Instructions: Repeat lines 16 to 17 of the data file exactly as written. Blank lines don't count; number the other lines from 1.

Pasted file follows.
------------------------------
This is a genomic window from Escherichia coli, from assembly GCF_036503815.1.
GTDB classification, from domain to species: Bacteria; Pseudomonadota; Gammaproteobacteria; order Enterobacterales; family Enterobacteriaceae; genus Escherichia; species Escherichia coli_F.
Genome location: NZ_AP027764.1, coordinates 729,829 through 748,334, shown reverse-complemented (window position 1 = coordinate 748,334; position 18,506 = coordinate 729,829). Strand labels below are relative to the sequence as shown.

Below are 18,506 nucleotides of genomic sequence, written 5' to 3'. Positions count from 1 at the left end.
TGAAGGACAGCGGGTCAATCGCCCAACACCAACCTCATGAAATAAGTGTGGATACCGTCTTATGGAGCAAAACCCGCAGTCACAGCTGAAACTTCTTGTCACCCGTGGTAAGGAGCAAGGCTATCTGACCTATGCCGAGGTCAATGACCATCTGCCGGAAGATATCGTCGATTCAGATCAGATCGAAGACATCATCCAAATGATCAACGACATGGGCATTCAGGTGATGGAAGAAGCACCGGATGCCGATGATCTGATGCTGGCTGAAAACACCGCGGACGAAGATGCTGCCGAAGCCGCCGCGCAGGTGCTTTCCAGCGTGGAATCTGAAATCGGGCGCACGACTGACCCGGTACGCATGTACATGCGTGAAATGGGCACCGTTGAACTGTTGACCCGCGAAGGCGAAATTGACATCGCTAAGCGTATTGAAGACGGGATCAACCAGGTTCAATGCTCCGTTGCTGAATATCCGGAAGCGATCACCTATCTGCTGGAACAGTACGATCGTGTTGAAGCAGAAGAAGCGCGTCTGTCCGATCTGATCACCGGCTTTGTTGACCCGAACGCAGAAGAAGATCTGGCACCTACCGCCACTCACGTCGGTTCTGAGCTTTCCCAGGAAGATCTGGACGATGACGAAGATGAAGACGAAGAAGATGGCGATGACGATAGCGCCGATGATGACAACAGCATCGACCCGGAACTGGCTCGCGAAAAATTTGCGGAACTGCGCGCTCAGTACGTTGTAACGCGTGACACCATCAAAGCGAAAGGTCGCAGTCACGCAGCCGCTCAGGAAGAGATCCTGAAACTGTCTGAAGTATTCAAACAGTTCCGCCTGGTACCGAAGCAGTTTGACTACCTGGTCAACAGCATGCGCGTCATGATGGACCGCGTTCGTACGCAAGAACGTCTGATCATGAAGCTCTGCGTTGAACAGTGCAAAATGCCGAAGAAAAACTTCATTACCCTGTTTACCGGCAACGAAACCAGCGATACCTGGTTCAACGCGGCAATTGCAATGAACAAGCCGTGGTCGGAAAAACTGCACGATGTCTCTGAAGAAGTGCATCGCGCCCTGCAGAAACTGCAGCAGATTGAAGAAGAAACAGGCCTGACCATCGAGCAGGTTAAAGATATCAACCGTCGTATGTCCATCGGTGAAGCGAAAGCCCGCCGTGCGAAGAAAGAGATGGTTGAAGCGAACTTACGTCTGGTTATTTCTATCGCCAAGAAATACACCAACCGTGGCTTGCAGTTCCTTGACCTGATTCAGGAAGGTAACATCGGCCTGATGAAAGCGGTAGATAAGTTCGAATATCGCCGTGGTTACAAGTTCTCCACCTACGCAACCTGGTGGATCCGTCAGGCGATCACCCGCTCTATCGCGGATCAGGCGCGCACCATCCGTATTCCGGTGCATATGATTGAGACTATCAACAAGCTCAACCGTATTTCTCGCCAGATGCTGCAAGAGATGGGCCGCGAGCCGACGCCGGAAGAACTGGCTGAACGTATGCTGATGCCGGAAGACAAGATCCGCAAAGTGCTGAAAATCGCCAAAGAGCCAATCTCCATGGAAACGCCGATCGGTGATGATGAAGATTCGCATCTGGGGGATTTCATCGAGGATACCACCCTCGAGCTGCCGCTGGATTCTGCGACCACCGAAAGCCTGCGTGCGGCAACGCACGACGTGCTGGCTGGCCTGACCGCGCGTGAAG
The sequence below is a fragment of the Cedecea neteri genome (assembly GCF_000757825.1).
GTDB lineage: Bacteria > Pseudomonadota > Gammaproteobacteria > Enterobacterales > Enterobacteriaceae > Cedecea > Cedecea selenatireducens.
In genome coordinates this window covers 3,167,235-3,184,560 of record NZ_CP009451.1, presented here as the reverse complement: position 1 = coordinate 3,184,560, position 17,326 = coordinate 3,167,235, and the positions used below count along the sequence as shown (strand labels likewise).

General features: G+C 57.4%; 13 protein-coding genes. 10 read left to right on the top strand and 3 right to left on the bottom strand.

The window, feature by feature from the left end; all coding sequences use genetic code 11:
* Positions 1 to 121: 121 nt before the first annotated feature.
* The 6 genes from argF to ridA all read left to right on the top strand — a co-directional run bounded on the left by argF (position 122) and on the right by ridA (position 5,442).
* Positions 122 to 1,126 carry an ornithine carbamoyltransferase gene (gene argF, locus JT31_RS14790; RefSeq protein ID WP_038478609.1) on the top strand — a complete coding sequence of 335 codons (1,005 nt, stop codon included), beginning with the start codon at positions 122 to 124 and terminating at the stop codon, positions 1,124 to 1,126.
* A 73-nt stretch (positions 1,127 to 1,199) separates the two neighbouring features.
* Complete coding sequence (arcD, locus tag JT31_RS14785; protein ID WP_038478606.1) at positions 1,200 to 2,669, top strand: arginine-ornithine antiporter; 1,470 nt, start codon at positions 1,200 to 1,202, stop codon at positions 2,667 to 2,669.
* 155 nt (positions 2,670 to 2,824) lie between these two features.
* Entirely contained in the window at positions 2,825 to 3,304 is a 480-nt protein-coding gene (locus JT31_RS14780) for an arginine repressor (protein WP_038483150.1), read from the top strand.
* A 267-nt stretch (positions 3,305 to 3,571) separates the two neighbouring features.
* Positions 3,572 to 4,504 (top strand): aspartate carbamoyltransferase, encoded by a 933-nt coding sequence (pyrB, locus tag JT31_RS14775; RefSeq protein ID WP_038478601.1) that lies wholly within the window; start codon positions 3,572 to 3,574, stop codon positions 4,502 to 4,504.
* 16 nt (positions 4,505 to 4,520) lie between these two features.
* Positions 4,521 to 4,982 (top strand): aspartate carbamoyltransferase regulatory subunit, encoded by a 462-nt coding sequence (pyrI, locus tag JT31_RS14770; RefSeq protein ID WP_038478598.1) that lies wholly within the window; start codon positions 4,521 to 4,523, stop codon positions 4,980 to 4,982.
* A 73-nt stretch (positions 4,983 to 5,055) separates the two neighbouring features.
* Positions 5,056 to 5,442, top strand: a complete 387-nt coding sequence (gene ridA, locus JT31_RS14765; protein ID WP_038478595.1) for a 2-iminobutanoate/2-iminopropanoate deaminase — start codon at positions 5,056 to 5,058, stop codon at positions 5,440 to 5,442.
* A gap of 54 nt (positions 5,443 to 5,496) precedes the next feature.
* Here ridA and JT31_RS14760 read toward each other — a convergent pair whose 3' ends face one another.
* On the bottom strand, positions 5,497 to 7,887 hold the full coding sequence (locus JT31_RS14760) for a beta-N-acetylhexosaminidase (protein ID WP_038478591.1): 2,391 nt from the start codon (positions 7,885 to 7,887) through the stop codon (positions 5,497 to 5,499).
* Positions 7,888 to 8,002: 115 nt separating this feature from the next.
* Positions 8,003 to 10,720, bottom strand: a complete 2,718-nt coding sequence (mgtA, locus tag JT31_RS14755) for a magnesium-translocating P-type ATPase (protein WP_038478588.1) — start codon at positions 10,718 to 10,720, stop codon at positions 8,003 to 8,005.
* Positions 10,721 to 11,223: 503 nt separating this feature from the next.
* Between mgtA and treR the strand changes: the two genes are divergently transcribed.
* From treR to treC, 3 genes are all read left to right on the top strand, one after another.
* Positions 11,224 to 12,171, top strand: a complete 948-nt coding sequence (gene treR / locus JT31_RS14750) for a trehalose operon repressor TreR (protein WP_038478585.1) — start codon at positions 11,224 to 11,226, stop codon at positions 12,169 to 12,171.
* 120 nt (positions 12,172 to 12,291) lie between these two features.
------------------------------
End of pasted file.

* 155 nt (positions 2,670 to 2,824) lie between these two features.
* Entirely contained in the window at positions 2,825 to 3,304 is a 480-nt protein-coding gene (locus JT31_RS14780) for an arginine repressor (protein WP_038483150.1), read from the top strand.